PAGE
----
Cardiac Rehab: Go, Go, Go
Cardiac Rehab Patients Have Better Survival Odds the More They Go
Daisy McFadden's Story
99-year-old Daisy McFadden has been attending Montefiore Medical Center's Cardiac Recovery Program for 11 years, ever since she had triple bypass surgery at the age of 88.
Three times a week, McFadden works out at the center, following an exercise program developed and supervised by the center's medical team.
She monitors her own pulse and heart rate while she performs both aerobic and weight-bearing exercises on seven different machines, including a treadmill and rowing machine.
"I look forward to going," she tells WebMD. "It gets me out and gives me a place to go. That is important."
A retired nurse, McFadden worked for the New York City department of health for 34 years from 1938 until 1972. She still lives independently and credits the program, healthy living, and a positive attitude for her long life.
Earlier this month, McFadden celebrated her birthday at Montefiore with friends, family, and program staffers.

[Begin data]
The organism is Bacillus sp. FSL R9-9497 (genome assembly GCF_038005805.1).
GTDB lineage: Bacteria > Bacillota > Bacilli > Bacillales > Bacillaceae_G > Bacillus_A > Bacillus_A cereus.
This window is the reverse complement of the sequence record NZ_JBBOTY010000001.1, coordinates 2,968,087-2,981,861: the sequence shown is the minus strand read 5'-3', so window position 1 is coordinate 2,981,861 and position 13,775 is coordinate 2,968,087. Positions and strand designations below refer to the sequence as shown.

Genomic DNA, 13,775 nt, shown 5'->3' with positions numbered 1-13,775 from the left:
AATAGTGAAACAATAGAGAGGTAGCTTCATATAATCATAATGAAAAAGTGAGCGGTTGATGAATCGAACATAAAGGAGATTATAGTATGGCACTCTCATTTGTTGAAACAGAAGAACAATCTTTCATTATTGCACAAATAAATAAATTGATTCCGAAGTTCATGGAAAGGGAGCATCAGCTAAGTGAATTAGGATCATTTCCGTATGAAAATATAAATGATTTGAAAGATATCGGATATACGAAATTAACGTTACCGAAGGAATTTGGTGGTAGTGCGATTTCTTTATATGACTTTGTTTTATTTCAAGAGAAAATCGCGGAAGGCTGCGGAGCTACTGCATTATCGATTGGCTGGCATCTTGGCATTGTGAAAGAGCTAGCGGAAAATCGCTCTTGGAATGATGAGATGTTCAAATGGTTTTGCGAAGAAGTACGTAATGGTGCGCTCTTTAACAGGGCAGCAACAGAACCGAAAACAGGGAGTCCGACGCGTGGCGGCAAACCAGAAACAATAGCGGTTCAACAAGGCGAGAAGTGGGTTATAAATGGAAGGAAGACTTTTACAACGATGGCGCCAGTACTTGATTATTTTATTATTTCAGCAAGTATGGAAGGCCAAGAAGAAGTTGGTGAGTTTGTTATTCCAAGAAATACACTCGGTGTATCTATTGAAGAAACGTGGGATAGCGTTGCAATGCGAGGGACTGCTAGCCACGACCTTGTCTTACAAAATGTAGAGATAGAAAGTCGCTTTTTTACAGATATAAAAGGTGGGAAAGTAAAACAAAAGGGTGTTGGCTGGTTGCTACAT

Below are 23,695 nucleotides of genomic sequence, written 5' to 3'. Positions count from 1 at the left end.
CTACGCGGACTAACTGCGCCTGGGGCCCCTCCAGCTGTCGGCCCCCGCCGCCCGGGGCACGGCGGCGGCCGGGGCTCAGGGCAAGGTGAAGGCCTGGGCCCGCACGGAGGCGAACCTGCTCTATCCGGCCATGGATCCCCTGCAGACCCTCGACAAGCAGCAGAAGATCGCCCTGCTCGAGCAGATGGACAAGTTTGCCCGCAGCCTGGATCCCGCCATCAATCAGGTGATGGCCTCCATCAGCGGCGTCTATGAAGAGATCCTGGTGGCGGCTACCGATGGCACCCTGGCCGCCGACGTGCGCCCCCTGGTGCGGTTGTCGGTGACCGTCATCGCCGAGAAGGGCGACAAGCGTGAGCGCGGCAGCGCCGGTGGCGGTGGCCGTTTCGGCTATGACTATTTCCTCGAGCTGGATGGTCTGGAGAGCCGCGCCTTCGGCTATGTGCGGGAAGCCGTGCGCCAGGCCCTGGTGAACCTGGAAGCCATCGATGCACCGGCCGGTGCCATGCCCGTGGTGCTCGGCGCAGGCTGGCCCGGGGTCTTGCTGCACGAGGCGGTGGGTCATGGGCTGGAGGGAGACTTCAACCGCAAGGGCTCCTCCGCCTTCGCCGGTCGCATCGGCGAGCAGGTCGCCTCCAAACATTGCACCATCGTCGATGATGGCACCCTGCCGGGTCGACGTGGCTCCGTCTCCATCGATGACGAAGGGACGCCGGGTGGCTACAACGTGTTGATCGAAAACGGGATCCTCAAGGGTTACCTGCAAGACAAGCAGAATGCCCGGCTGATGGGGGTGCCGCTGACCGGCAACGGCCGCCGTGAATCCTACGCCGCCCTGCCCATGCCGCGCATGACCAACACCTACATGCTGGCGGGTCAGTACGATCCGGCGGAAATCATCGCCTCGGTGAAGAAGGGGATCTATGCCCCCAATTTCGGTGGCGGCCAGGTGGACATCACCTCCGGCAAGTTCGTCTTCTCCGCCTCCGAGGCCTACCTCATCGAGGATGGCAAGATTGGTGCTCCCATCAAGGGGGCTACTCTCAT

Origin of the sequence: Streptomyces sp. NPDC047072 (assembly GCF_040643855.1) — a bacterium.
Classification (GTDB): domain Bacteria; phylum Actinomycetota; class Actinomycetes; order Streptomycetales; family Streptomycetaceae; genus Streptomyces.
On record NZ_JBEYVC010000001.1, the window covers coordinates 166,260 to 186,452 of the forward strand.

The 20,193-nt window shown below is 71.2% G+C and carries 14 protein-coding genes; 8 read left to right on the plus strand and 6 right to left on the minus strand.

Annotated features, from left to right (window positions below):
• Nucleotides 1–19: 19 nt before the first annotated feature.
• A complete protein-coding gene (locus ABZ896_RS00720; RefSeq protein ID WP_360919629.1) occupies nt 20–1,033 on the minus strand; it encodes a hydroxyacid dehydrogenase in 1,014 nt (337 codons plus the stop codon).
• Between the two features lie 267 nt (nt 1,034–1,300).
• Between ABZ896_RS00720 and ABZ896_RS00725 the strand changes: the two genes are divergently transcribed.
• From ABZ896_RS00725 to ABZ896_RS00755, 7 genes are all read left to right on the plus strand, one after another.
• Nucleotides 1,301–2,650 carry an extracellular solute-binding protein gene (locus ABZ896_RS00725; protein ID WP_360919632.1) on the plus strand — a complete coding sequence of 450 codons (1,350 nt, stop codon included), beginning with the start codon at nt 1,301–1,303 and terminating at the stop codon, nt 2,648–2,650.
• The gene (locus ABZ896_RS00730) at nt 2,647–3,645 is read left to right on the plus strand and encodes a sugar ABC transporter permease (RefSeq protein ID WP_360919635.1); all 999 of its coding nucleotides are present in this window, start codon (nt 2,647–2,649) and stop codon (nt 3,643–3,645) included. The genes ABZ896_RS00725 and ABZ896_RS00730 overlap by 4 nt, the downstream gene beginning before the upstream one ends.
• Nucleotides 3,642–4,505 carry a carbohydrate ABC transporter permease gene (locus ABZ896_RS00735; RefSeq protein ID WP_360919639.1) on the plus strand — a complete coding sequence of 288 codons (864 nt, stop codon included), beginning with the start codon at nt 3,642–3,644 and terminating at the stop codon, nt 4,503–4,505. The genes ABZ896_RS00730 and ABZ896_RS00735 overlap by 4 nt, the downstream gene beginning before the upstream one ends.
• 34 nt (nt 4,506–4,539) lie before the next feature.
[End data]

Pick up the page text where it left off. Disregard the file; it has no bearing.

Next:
"I am very particular about my nutrition," she says. "I am careful about having three meals a day, and including fresh vegetables and fruits. And I stay away from negative people, places, and things."
Physician Referral a Problem
The study did not examine why so many eligible patients never attend cardiac rehab programs or go for only a few sessions.
Prince, who runs the Montefiore program, says one big obstacle has been that cardiologists and other referring physicians have been slow to recognize the impact of the programs on patient recovery.
"It has been shown that the single most important factor in patients being compliant with cardiac rehabilitation is the strength of the recommendation of the referring physician," he says.
Prince's desk sits in the middle of a gym, surrounded by treadmills. As patients exercise, he and other staffers monitor them.
While exercise is a big part of the program, there is much more to it, he says. The Montefiore program also emphasizes psychological support and education.
"When I started in this field, I thought it was all about the exercise," he says. "Exercise is important, but these programs also give patients structure, positive reinforcement, and an opportunity to meet other heart patients and realize they are not alone."